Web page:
Mathematics for Chemistry/Some Useful Aspects of Calculus
Many textbooks go through the proper theory of differentiation and integration by using limits. As chemists it is possible to live without knowing this so we might well not have it as an examinable topic. However here is how we differentiate sin from 1st principles.
As for small this expression is .
This is equal to .
You may be aware that you can fit a quadratic to 3 points, a cubic to 4 points, a quartic to 5 etc. If you differentiate a function numerically by having two values of the function apart you get an approximation to by constructing a triangle and the gradient is the tangent. There is a forward triangle and a backward triangle depending on the sign of . These are the forward and backward differentiation approximations.
If however you have a central value with a either side you get the central difference formula which is equivalent to fitting a quadratic, and so is second order in the small value of giving high accuracy compared with drawing a tangent. It is possible to derive this formula by fitting a quadratic and differentiating it to give:
HCl r-0.02 sigma (iso) 32.606716 142.905788 -110.299071 HCl r-0.01 sigma (iso) 32.427188 142.364814 -109.937626 HCl r0 Total shielding: paramagnetic : diamagnetic sigma (iso) 32.249753 141.827855 -109.578102 HCl r+0.01 sigma (iso) 32.074384 141.294870 -109.220487 HCl r+0.02 sigma (iso) 31.901050 140.765819 -108.864769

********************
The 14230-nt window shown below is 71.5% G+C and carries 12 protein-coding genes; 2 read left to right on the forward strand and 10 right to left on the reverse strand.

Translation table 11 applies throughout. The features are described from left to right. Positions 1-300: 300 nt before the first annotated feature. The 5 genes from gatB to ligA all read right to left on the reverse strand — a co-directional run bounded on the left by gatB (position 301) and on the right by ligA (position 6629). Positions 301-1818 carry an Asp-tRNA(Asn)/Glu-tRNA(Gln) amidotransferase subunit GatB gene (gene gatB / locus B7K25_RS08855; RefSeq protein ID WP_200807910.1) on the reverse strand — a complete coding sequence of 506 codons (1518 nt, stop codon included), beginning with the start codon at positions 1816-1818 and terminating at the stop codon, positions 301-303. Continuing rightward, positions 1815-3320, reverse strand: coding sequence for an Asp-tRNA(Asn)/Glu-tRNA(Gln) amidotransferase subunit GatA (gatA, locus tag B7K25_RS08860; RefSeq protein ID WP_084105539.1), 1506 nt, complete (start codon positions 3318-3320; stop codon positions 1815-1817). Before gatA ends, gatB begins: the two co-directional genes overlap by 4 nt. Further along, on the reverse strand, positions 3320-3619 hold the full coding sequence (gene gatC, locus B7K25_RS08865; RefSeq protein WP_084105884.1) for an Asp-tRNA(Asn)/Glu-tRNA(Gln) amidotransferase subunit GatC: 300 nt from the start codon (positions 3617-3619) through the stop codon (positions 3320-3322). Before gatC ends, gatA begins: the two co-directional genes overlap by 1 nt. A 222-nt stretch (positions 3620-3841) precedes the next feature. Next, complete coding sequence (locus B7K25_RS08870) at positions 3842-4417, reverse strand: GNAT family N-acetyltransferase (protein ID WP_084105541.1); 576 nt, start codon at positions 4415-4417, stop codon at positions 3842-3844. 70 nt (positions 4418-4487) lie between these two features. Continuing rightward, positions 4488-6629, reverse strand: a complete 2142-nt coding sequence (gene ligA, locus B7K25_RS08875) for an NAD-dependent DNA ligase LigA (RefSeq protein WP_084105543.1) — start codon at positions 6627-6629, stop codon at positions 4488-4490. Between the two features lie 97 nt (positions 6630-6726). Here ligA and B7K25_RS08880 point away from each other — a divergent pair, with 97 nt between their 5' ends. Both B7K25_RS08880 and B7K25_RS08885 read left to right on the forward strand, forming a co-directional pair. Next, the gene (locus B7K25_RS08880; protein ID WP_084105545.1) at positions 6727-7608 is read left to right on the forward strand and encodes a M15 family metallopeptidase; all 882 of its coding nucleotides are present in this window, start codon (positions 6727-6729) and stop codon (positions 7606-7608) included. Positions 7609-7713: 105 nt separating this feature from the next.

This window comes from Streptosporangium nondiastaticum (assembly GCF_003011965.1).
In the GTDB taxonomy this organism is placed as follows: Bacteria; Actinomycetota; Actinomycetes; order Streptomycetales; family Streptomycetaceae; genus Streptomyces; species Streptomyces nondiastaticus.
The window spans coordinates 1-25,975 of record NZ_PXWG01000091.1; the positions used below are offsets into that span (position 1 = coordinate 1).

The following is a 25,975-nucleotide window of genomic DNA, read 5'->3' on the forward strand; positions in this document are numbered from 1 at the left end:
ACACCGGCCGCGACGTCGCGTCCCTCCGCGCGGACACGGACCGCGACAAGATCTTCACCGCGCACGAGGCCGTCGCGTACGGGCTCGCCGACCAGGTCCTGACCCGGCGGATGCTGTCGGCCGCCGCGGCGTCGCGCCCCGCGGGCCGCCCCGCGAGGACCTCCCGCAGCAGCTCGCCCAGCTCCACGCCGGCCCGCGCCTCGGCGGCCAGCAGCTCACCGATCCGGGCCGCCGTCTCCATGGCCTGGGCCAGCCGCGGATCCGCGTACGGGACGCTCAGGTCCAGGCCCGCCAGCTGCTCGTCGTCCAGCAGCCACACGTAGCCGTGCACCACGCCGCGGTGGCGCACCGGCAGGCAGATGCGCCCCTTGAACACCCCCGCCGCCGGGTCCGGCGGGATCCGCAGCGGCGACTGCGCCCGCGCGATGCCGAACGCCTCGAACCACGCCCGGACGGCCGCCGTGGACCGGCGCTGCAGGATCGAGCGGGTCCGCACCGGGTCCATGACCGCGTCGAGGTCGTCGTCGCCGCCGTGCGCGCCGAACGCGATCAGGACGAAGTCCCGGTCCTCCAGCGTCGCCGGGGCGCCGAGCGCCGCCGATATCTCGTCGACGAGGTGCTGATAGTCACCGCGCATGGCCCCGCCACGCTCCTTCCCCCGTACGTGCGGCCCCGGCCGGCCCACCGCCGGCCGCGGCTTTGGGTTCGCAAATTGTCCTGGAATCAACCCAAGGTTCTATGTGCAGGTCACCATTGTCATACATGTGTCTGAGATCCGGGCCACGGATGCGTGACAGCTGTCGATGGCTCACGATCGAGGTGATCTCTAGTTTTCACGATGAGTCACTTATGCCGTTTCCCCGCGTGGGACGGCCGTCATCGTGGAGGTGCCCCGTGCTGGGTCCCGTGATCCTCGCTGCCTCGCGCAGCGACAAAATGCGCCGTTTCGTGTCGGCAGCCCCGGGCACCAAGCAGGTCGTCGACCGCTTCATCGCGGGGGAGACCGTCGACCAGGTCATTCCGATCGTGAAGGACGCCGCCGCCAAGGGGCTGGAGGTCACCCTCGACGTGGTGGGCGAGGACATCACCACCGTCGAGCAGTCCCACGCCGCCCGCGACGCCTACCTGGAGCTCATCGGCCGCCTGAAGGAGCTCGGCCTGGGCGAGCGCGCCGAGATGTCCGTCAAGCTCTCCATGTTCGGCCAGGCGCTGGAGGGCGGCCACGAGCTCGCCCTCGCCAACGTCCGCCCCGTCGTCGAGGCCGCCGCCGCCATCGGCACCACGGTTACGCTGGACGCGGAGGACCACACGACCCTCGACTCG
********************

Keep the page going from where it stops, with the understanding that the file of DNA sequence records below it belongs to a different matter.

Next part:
This is calculated data for the shielding in ppm of the proton in HCl when the bondlength is stretched or compressed by 0.01 of an Angstrom (not the approved unit pm). The total shielding is the sum of two parts, the paramagnetic and the diamagnetic. Notice we have retained a lot of significant figures in this data, always necessary when doing numerical differentiation.
Exercise - use numerical differentiation to calculated d (sigma) / dr and d2 (sigma) / dr2 using a step of 0.01 and also with 0.02. Use 0.01 to calculate d (sigma(para)) / dr and d (sigma(dia)) / dr.
Wikipedia has explanations of the Trapezium rule and Simpson's Rule. Later you will use computer programs which have more sophisticated versions of these rules called Gaussian quadratures inside them. You will only need to know about these if you do a numerical project later in the course. Chebyshev quadratures are another version of this procedure which are specially optimised for integrating noisy data coming from an experimental source. The mathematical derivation averages rather than amplifies the noise in a clever way.